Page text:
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I-R-O-N-Y

Chuck(G)

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Let's not forget useless screen clutter. I'm speaking from experience with software IDEs. But then, that extends to an awfully large number of web sites also.
 

SomeGuy

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UI design though is atrocious today compared with 15 years ago. It's like they took every design principle and did the opposite. Still think w95 style desktop is MUCH simpler for a novice to understand than post Win7. I have not used modern MacOS and some of the new paradigms in Linux desktop have not been well received either. Websites have gone downhill too. Why is everything an icon? three horizontal lines suddenly meant menu? Why not just write 'Menu'? Everything like textboxes has unneeded css to the point you're not sure it is a text box. JavaScript to load images? Really? Ok if a site is interactive like discord, I can understand it being js-laden, but most sites it is totally unnecessary.

I can understand new tasks being resource hogs like playing HD video. But stuff that could be done 20+ years ago with an average computer should not.
A huge chunk of this is because things are designed around "dark patterns" these days. Literally anti-user user interface design. Intended to trick users in to giving up personal information, accepting advertising, or spending money.

"Do you want to give up your privacy now?"
"[YES!] [Maybe later]"

One of the things people forget about icons is that icons ARE a damn language. You have to learn what each of those vague little pictures are supposed to represent. And then you have to re-learn them every time there is a major update that chances the style all around.

Sometimes I think that Microsoft would love nothing more to do away with all other languages and make the next version of Microsoft Office Esperanto-only. (Or more likely, a Microsoft bastardized version of Esperanto).

Since "modern" web design is mentioned.... just STOP STOP STOP STOP with the full motion video backgrounds! That makes sites impossible to read with everything jumping around behind the text. Same goes for those hypnotic sliding image carousels. I consider myself lucky to have never had a full actual seizure, but the way web design is going, I don't think I'll be able to avoid that.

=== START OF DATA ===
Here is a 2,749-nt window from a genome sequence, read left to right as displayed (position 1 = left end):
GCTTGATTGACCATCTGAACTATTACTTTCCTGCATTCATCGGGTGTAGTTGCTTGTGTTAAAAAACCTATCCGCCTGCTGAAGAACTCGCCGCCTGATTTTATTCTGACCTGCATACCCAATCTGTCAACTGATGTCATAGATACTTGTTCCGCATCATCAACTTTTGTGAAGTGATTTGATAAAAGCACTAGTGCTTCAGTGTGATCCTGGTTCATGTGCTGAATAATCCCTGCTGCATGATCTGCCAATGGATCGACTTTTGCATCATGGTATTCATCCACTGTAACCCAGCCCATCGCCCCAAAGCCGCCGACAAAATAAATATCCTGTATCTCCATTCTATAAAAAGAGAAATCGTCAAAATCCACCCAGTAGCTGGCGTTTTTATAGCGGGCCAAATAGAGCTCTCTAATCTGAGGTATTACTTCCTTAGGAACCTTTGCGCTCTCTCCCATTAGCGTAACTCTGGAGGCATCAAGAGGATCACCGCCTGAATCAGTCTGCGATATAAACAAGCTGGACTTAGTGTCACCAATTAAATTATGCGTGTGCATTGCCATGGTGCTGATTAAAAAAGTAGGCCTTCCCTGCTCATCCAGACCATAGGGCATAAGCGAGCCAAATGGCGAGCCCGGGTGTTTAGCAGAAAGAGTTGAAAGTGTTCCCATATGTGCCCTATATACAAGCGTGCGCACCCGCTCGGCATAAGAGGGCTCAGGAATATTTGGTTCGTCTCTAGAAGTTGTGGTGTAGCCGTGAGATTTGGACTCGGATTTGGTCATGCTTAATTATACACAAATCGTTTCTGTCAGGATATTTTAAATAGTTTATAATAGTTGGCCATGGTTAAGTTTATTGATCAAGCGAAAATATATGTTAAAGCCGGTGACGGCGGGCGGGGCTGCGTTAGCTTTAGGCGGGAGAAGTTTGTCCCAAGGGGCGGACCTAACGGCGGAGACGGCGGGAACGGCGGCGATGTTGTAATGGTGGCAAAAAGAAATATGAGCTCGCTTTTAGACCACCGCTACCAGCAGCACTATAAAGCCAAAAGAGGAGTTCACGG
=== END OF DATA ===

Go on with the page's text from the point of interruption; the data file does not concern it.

VERAULT

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I second the emotion. I was using Excel 97' to document some settings on a new guitar pedal I designed a while back on my 486 DX4 and was shocked to find even back then, in the 90's, we had separate "sheets" within a spreadsheet. So why do I need to use Excel 365 when I can use Excel 97', fit the XLS file on a floppy diskette with some nice, and easy to read formatting. Oh I know - (late stage) CAPITALISM.

As an I.T. pro, something I've noticed about these new UI designs is that they sometimes beautify the interface so much it's hard to tell where the decoration ends and the functionality begins - ie white bar with a soft or slight gradient, with a tiny, 4pt carat for an arrow, for some kind of basic function. I get that a lot of it now is to "slimline" the look or make it "easy for touch" but it seems to me a lot of what they really end up doing is ruining the UI of any usability from a regular person. Hell, I get confused by the modern UI's sometimes because of these tiny or subtle changes that are supposed to suggest a function, but with a contrast setting different, or heck, even just on the norm, it looks like nothing is there and/or the icon for it is not immediatley obvious. This is why I'm a huge fan of the old style Windows 95 and Windows 3.1x icon style - because it's so low-res, cartooney, and blatent, it's hard to miss that you have an icon. What's funny is this seems to mostly be a problem with commercial software moreso than with Open Source - which I have heard "normies" call "ugly" or "outdated" - but the thing is, sometimes, something "ooooooold" might actually be better suited functionality wise if the "new" style is damaging things that the old style developers did not have to account for originally.